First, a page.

Why is Orlando airport MCO?
“MCO” refers to the airport code for Orlando International Airport. This particular code was given by IATA or the International Air Transport Association. Before the Orlando airport became an international airport, its code was MCO in reference to its old name, “Orlando Jetport at McCoy.” The airport is also located just beside McCoy Air Force Base which made it famous for the term “McCoy airport” or “McCoy Orlando.” Even after Orlando airport expanded to become what it is today as the Orlando International Airport, authorities have decided to retain the old IATA code which is MCO.
It was in the early 1960s when the Orlando Jetport at McCoy started operations. It was established along with the cooperation of the U.S. military in forming the McCoy Air Force Base in the same area. The Orlando Jetport at McCoy operates as a civilian facility and became a model for future joint military and civilian airport operations in the U.S. Commercial flights started in this particular airport by late 1961, and by about ten years later, the Orlando airport had expanded to accommodate bigger airlines including Delta Airlines and Southern Airways among many others. By the year 1976, the Orlando jetport officially became an international airport with its new name “Orlando International Airport.” But as mentioned in the previous paragraph, the IATA code “MCO” was retained for this particular airport.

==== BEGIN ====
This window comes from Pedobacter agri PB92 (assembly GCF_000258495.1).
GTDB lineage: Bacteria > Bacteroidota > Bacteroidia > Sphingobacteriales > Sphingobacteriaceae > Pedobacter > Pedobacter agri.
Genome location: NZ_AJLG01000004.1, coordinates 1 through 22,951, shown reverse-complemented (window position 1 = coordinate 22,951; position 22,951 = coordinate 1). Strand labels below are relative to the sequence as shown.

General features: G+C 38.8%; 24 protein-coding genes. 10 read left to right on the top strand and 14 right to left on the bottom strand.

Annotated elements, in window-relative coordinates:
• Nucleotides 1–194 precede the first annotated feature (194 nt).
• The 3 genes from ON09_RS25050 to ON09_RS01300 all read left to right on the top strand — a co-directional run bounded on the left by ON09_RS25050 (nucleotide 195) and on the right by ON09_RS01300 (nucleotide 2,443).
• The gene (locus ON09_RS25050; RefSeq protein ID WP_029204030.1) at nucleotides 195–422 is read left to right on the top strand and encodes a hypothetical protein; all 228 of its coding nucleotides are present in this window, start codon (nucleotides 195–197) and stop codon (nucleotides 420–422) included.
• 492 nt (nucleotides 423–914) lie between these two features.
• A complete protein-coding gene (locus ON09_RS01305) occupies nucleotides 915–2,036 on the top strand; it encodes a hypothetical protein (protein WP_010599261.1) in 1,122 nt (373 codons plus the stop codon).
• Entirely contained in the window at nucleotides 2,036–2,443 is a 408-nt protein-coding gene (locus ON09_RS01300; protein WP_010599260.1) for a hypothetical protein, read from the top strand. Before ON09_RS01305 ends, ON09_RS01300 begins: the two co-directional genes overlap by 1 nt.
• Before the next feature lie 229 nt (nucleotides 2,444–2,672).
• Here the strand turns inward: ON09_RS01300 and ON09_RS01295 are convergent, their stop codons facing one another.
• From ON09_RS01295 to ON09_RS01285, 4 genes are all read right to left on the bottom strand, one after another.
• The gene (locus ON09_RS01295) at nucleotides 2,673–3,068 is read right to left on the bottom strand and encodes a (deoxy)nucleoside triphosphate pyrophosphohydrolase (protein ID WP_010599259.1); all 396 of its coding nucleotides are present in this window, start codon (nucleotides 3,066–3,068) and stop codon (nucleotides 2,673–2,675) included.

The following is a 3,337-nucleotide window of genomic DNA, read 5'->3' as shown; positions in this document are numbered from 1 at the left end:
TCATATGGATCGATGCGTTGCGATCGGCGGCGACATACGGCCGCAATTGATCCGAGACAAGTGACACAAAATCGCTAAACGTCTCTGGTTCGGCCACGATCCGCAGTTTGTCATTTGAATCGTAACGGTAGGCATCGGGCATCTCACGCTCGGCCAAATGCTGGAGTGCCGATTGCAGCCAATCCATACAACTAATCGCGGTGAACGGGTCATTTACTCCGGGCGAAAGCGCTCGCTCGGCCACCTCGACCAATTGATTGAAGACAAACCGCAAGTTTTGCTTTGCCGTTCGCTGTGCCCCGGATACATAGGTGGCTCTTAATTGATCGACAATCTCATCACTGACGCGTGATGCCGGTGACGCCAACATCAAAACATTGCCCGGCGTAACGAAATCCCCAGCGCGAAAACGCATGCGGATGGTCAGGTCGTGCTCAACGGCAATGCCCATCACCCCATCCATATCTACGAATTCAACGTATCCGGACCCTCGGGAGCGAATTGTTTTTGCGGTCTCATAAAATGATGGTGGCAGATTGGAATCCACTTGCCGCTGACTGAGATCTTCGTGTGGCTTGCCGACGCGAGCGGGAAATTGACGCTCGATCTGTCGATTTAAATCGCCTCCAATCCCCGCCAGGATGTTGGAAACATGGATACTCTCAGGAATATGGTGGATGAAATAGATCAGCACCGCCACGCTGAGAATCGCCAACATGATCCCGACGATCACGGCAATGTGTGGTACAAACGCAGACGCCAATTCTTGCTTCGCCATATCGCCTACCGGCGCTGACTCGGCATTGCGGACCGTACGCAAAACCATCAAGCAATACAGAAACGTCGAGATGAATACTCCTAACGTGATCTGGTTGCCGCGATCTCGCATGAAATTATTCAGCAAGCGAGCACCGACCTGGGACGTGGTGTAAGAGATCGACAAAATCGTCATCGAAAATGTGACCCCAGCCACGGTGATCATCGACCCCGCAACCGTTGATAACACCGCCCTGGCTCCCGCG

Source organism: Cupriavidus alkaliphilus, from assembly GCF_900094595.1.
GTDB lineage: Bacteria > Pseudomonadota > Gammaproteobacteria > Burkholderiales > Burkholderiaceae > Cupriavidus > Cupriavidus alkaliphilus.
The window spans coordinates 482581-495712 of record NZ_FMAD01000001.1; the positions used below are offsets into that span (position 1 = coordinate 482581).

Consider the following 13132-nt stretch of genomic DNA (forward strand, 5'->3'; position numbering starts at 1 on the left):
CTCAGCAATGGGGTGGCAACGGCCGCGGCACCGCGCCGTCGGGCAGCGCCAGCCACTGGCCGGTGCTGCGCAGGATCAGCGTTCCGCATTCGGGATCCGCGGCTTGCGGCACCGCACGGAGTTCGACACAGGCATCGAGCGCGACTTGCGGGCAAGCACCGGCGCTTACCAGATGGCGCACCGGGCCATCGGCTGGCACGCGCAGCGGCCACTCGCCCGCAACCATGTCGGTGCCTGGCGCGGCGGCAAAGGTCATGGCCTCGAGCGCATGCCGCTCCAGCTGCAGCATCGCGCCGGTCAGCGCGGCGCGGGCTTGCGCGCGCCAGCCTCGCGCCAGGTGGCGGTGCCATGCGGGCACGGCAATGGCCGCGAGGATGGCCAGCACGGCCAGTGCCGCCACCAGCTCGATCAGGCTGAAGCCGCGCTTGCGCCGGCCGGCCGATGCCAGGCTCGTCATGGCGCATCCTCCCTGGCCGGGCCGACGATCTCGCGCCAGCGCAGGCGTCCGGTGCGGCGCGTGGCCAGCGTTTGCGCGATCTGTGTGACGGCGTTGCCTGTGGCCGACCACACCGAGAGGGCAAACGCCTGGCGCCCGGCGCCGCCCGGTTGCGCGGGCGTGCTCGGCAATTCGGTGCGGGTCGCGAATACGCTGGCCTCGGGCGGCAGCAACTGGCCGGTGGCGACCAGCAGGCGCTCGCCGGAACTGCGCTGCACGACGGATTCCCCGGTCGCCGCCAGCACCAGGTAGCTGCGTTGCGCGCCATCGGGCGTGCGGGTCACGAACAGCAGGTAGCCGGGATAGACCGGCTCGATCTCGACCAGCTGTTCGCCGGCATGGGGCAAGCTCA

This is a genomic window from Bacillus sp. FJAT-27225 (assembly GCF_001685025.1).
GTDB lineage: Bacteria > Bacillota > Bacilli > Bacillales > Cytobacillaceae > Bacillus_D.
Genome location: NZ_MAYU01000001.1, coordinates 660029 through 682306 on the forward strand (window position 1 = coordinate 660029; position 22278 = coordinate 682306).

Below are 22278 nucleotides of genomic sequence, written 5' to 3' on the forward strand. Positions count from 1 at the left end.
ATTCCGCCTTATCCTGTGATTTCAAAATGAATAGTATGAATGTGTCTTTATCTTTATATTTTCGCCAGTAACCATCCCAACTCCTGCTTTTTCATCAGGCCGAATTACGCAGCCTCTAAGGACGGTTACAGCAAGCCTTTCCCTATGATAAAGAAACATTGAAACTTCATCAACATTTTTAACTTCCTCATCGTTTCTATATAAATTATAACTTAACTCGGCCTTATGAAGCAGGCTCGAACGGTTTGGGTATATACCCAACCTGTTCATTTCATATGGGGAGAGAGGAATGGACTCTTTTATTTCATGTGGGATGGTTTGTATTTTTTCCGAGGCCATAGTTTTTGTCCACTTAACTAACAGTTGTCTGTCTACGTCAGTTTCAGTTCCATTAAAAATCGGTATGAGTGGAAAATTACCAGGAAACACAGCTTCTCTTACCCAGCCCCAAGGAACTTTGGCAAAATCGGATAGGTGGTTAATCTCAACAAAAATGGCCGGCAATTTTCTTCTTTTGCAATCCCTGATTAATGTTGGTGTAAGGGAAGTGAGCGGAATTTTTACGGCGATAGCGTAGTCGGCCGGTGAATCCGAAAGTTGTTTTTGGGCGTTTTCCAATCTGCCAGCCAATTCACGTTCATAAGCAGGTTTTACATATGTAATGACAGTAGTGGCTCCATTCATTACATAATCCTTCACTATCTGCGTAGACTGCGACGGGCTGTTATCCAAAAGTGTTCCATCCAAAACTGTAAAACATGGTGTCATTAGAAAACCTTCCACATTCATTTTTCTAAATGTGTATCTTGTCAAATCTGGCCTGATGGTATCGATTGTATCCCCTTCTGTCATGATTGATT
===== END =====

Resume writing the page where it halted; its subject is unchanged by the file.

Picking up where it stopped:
MCO, or the Orlando International Airport, continues to grow in terms of passenger traffic. In the late 1970s, about 5 million passengers were served in this particular airport. This figure soared to about 30 million passengers by the year 2000, which is just 30 years later. In terms of land area, MCO ranks as the third largest airport across the U.S. MCO also boasts of its control tower which is said to be the second tallest across the country.
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